When Westwood’s take on the Blade Runner franchise was first released back in 1997 it was a big deal. It takes Ridley Scott’s movie and translates it to an adventure game format while using a number of technologies at the time that graphically made it quite cutting edge – Ars Technica produced an excellent interview chronicling the development of the game and it’s worth watching – and it succeeded brilliantly in getting the atmosphere right. For a fan of the movie who bought the game at release it was quite the experience to be dropped into that world and seeing it look and sound just like the movie. When Good Old Games announced they were bringing the original game to their platform I was more than happy to add it to my collection. It had been a long time since I last played the game and it leverages ScummVM (an adventure game emulator/virtual machine) which has performed miracles over the years to keep these classic games alive. Little did I know we’d also see an enhanced version too. Normally when an announcement of a classic game is being brought back with enhancements there’s excitement and appreciation from fans for the chance to play them again on modern systems that leverage better hardware. Developer Nightdive has made a name for itself in being able to bring many of these games back so that excitement was certainly justified. But in this case there’s been a lot more trepidation as the work done is through reverse engineering of the existing game and its assets, ie. no access to higher quality source material. So… is there enough in the original game to be able to enhance in a way that’s satisfactory? Judging from my first impressions, I guess not.
Blade Runner takes cues from many of the point and click adventures of the era where pixel hunting becomes part of the experience for good or worse. Playing McCoy, a “Blade Runner” (hunter of illegal “replicants”) in an LAPD of the alternate future, your game runs in parallel to many of the events of the original film while pursuing your own case. One of the selling points of the game was there’s an element of randomisation – which characters are replicants may differ in each playthrough and the game’s ending will change according to that. It’s the presentation though that that really set a high standard by leveraging many of films actors in cameos, a soundtrack that evokes Vangelis as well as a voxel engine that could render scenes in impressive detail. It looked and sounded amazing and still holds up pretty well in its pixelated glory even if the gameplay may have aged faster.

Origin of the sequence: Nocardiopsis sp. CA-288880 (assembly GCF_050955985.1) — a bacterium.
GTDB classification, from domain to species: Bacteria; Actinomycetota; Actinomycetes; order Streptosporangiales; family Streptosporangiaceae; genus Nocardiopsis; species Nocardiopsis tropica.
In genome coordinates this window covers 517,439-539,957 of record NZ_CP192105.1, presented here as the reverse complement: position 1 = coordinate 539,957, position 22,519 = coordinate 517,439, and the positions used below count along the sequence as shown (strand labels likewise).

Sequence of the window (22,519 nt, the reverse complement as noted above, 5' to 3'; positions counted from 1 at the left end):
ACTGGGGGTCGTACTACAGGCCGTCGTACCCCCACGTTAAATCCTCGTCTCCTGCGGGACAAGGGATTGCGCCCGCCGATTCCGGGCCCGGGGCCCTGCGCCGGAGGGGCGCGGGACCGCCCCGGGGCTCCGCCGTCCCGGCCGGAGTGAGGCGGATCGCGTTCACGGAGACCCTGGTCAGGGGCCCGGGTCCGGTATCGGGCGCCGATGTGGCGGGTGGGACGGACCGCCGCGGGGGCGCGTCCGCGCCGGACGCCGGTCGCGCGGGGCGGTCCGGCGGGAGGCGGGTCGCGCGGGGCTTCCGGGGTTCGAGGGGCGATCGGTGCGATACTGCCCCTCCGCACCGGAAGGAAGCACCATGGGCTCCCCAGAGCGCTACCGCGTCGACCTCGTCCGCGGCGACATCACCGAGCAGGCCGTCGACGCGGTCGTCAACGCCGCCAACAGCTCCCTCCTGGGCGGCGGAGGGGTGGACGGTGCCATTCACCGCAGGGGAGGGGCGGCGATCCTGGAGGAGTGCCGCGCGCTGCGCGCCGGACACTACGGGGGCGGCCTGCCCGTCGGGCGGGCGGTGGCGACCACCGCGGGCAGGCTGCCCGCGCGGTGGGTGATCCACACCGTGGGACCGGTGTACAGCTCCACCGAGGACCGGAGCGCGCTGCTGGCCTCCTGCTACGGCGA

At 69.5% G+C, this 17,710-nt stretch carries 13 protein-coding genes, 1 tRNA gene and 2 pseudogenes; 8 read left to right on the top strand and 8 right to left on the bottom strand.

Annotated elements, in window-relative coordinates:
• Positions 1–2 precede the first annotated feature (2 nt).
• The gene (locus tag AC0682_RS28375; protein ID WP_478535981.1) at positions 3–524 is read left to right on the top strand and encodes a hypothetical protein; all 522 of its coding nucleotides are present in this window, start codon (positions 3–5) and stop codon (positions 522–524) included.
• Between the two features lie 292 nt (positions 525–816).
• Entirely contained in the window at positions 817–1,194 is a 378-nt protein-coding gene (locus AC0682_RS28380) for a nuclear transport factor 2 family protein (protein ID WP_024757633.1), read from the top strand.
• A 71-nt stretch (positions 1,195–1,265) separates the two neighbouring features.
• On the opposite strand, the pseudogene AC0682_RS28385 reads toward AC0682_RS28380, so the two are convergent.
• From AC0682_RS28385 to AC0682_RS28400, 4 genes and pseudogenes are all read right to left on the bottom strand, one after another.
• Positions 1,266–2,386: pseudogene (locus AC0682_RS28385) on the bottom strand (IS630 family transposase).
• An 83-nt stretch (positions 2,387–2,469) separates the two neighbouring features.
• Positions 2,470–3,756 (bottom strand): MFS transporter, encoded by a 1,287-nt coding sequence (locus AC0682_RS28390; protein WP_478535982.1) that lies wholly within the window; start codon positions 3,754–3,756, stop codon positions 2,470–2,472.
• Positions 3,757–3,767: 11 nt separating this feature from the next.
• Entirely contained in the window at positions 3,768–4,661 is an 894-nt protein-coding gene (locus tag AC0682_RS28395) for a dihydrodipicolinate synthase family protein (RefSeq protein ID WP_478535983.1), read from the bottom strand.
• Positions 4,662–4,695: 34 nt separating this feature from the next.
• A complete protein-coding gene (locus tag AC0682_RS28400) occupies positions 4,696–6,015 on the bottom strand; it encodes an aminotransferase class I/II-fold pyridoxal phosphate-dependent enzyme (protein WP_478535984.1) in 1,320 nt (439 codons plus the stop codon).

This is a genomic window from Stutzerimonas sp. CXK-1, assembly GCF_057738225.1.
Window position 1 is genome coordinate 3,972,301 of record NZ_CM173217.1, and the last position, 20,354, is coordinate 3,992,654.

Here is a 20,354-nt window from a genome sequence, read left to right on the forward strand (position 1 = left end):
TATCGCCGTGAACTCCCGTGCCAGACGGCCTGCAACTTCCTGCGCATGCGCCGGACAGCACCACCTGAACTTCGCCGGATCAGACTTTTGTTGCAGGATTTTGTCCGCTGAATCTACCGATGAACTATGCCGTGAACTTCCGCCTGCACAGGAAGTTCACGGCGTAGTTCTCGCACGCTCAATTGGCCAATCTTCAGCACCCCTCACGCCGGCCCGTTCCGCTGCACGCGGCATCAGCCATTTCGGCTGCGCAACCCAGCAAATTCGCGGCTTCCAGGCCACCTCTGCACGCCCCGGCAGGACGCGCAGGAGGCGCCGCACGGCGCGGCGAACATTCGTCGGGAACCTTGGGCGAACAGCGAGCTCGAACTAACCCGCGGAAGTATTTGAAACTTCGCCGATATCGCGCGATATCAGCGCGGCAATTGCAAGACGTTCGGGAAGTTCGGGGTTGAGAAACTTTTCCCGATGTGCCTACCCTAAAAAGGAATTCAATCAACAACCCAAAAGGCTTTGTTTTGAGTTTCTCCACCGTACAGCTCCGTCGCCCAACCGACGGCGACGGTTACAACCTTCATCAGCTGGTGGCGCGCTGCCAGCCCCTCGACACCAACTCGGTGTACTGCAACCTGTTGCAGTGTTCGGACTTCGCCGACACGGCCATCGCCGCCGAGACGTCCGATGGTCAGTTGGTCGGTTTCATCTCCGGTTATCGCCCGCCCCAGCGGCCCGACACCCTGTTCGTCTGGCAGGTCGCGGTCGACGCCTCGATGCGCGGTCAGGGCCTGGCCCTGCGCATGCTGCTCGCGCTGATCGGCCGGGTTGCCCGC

It says a lot when the original untouched version of the game is the preferred choice but after playing the first ten minutes of both it’s pretty clear to me that the “enhanced edition” comes off far worse in comparison. Cutscenes and backgrounds are blurry and lacking detail, audio is out of sync and enhancements such as subtitles and menus come across as cheap additions that have been implemented with minimal effort to fit the aesthetic. The old menus are a good example of a cohesive visual design that the enhanced edition lacks. Apart from making console versions of the game it’s hard to see any other benefit from the work done here unfortunately and that’s sad considering how much I enjoyed playing this game in ’97. Porting ScummVM to consoles and leveraging that would have been a bigger win I feel. If you’re on PC there’s no doubt playing the original GoG.com/ScummVM version is the better choice and for those people where consoles are their chosen platform, load up you PC and also get the original version too. The enhanced edition is a major disappointment… no other way to say it. I hate being that negative but it’s hard to recommend a version that doesn’t contribute anything more to a game that still holds up in its original form.
Blade Runner: Enhanced Edition is out now for PC and consoles. Am hoping that GoG.com will allow the original to be sold separately again…